On September 16, 2022, the European Commission published its Proposal for a European Media Freedom Act (“Proposed MFA”). The Proposed MFA is broadly designed to protect media pluralism and independence in the EU. It does so by setting a common set of rules “for all EU media players,” in particular, providers of “media services.” The Proposed MFA also imposes new obligations on providers of “very large online platforms” (“VLOPs”) as defined in the EU’s Digital Services Act (“DSA”).
Last week, the Ninth Circuit ruled in Lemmon v. Snap, Inc., No. 20-55295 (May 4 2021), that 47 U.S.C. § 230 (“Section 230”) did not bar a claim of negligent product design against Snap, Inc., reversing and remanding a lower court ruling. …
Continue Reading Ninth Circuit Denies Section 230 Defense in Products Liability Case
A number of legislative proposals to amend Section 230 of the 1996 Communications Decency Act (“Section 230”) have already been introduced in the new Congress. Section 230 provides immunity to an owner or user of an “interactive computer service” — generally understood to encompass internet platforms and websites — from liability for content posted by a third party.
On February 8, 2021, Senator Mark Warner (D-VA) introduced the Safeguarding Against Fraud, Exploitation, Threats, Extremism, and Consumer Harms Act (“SAFE TECH Act”), cosponsored by Senators Amy Klobuchar (D-MN) and Mazie Hirono (D-HI). The bill would narrow the scope of immunity that has been applied to online platforms. Specifically, the SAFE TECH Act would amend Section 230 in the following ways:…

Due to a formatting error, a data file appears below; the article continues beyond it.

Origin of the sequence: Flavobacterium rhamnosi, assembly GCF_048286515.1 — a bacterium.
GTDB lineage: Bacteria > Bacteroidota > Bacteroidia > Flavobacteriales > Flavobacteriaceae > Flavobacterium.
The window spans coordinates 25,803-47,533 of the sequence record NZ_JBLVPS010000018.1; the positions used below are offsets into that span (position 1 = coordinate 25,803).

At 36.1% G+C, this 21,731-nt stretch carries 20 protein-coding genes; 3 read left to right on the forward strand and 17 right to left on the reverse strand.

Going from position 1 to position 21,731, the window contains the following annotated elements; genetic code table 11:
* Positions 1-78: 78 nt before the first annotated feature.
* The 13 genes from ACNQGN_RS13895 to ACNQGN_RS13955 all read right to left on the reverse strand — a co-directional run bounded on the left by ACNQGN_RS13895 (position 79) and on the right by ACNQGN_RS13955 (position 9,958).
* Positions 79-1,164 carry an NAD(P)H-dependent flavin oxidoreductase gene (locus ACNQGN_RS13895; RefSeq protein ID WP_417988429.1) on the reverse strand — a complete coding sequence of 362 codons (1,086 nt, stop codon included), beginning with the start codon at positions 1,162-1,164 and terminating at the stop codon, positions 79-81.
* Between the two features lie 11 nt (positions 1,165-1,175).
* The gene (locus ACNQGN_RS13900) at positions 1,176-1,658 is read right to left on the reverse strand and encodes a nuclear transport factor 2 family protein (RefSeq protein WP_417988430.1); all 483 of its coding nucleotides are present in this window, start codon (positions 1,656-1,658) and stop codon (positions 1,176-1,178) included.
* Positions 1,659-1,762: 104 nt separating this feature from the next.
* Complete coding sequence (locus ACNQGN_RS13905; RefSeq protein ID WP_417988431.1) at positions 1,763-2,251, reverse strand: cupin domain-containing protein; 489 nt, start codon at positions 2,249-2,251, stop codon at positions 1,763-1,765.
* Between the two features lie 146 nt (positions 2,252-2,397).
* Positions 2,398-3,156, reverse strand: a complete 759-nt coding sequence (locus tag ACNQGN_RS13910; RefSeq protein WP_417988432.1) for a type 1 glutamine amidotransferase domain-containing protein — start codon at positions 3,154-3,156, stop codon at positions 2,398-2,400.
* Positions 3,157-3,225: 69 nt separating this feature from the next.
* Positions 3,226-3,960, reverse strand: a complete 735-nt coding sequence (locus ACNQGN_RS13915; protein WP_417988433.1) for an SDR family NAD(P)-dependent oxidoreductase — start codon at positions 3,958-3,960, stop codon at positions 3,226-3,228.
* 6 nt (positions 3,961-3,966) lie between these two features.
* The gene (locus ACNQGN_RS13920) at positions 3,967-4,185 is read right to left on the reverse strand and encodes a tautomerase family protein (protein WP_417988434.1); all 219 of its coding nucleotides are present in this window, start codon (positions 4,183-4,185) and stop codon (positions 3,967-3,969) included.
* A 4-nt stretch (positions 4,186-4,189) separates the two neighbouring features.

Continue Reading SAFE TECH Act Would Limit Scope and Redesign Framework of Section 230 Immunity
On September 30, 2020, the French Court of Cassation (“Court”) ruled in favor of an employer that dismissed an employee because of the contents of a Facebook post (the decision is available here, in French). In particular, the employee in this case posted a photograph of a new clothing collection of the employer on…
FCC Chairman Pai announced today that the FCC will move forward with a rulemaking to clarify the meaning of Section 230 of the Communications Decency Act (CDA). To date, Section 230 generally has been interpreted to mean that social media companies, ISPs, and other “online intermediaries” have not been subject to liability for their users’ actions.
Continue Reading FCC Announces Section 230 Rulemaking
The Department of Justice has released a draft bill to amend Section 230 of the Communications Decency Act of 1996, joining the chorus of voices seeking to limit the statute’s liability protections (covered here, here, here, and here). The DOJ’s draft bill incorporates recommendations from its June 2020 report analyzing Section 230, as well as President Trump’s Executive Order on Preventing Online Censorship. According to Attorney General William Barr, DOJ’s proposal “recalibrates Section 230 immunity,” aiming to “incentivize online platforms to better address criminal content on their services and to be more transparent and accountable when removing lawful speech.”…
Continue Reading DOJ Proposes Legislation to Limit Section 230 Immunity